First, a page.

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Last Updated: Friday, 5 January 2007, 18:21 GMT
Head-to-head: Faith court case

A Christian student group is taking its fight to regain the use of union facilities to the High Court.

Exeter University Students' Guild says that the Christian Union is breaking its equal opportunities policy by asking members to sign up to a list of beliefs. The Christian Union accuses the Guild of threatening its right to freedom of expression.

STEVE GIBSON

Exeter University Students' Guild

In common with many other student unions we have an equal opportunities policy that says all activities must be open to everyone at all levels, from joining to running a society. It's one of the founding principles of our students' union.

Bishop (generic)
The Church of England has become involved in the row

This all started because we had a motion from a Christian who was not happy about being asked to sign a 10-point list of beliefs. I'm also a Christian and I would not want to sign that list either, because I don't agree with all the points on it.

The group changed its name to the Evangelical Christian Union. But an equal opportunities audit of our societies led to a temporary suspension from union facilities, like the free use of meeting rooms and the ability to apply for a budget.

We have been portrayed as very harsh but we haven't suspended them from everything, for example they still get health and safety protection.

It's purely a case of equal opportunities
Steve Gibson

We would like to resolve this without going to court. We are looking for a clear route by which anyone could become a leader of the society without having to sign a statement of beliefs. That's our ultimate goal.

We obviously have other religious groups but they don't ask their members to sign up to a statement of beliefs that is written into their constitution.

"It's purely a case of equal opportunities. We don't have a problem with groups asking members to sign a statement of beliefs as a way of affirming their commitment, but to make it compulsory is against our policy of ensuring equal access and equal opportunities for all students.

We're still hoping it won't go to court. We're hoping to move things forward on Monday when students return from the Christmas holidays.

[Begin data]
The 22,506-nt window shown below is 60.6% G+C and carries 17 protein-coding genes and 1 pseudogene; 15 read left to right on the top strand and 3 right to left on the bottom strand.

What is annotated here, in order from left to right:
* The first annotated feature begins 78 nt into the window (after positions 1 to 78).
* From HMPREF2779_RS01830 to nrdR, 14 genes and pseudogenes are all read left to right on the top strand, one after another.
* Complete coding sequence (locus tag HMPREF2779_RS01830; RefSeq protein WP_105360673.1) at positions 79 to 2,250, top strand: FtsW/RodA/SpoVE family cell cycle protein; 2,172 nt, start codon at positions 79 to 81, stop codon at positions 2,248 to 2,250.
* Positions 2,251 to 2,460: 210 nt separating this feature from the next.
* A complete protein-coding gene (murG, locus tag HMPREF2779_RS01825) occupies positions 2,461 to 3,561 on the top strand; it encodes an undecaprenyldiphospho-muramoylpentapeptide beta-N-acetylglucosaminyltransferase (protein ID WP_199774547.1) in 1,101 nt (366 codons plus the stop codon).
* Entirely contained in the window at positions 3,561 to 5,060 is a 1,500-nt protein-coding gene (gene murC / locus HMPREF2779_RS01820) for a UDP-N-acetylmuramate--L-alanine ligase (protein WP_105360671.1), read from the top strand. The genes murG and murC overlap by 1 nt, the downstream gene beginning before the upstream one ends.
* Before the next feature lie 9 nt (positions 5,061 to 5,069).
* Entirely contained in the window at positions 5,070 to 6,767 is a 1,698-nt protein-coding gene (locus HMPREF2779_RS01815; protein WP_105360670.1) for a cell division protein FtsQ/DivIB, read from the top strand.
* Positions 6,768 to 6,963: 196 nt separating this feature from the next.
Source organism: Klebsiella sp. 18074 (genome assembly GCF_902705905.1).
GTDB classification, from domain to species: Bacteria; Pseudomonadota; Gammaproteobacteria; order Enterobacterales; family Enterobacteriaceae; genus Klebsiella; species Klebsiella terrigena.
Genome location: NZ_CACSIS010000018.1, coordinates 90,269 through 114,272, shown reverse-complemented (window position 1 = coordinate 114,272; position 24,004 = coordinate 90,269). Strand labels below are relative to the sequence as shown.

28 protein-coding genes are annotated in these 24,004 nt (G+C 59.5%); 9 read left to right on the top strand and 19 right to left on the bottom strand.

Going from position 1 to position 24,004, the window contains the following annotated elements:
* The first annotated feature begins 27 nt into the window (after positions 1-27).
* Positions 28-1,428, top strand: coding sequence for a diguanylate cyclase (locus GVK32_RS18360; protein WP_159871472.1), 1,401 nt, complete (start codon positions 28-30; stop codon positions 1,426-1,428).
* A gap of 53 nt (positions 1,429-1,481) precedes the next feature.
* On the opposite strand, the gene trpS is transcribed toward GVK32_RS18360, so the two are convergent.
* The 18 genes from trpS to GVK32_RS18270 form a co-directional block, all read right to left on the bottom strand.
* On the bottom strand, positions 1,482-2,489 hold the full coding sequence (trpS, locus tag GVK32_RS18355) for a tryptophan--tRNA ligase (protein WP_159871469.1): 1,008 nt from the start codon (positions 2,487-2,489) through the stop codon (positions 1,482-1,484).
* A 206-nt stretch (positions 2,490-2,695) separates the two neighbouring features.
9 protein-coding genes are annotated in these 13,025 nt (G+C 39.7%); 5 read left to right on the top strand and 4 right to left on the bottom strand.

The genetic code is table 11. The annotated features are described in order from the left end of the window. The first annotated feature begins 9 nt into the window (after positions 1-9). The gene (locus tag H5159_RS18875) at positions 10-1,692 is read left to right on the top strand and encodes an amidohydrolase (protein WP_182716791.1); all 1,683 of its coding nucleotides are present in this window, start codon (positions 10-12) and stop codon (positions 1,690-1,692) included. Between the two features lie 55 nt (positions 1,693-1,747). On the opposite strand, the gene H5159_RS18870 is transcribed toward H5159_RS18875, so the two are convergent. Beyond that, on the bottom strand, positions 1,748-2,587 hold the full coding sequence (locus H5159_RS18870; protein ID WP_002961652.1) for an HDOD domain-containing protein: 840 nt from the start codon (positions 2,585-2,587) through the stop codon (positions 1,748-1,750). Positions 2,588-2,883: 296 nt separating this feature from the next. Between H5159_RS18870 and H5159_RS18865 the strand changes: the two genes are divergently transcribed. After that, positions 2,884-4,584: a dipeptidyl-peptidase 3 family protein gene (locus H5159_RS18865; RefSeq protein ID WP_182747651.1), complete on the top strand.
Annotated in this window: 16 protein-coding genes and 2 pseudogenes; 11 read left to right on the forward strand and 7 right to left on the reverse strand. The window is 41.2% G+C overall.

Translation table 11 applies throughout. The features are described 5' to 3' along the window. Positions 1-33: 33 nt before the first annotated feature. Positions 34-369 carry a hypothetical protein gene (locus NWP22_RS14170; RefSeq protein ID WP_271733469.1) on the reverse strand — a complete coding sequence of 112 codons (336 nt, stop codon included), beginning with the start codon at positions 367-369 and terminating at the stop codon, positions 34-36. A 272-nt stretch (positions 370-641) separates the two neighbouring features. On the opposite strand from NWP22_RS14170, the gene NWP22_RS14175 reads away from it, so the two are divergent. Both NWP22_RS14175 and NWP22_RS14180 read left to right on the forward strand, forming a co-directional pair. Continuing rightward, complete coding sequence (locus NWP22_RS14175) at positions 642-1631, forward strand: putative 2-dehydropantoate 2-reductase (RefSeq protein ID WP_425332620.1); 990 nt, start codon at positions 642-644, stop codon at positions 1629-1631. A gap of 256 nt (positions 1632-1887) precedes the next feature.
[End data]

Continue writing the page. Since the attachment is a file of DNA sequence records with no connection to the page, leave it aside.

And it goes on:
BEN MARTIN

Exeter University Evangelical Christian Union

Obviously going to court is the last thing we want to do but we feel that our fundamental right to freedom of expression, belief and association are being threatened here.

We are quite prepared to stand up for our freedoms which is why we are going to court.

We ask members to sign a simple statement that says they declare Jesus Christ to be their Lord, Saviour and God. And to lead the society we ask people to agree to a 10-point doctrinal basis which states the core political beliefs of the Christian faith.

I'm not aware that any other Exeter groups have similar obligations but at other universities other faith groups, for example Islamic groups, have a simple statement of faith.

We believe our rights have been violated
Ben Martin

It's important to note that our society does not stop anyone coming to any meetings at any time. Anyone is free to come to any meeting, regardless of religion or none.

I'm not aware of any other groups on the Exeter campus (that have a statement of faith) but there are some in other parts of the country.

We believe that our fundamental rights of belief, association and freedom of expression have been violated and infringed so we are quite prepared to stand up for these freedoms.

I hope that people will see sense on that and that we will be able to hang on to these freedoms, which are so precious to us.



SEE ALSO
Evangelical students 'suppressed'
08 Dec 06 |  Education

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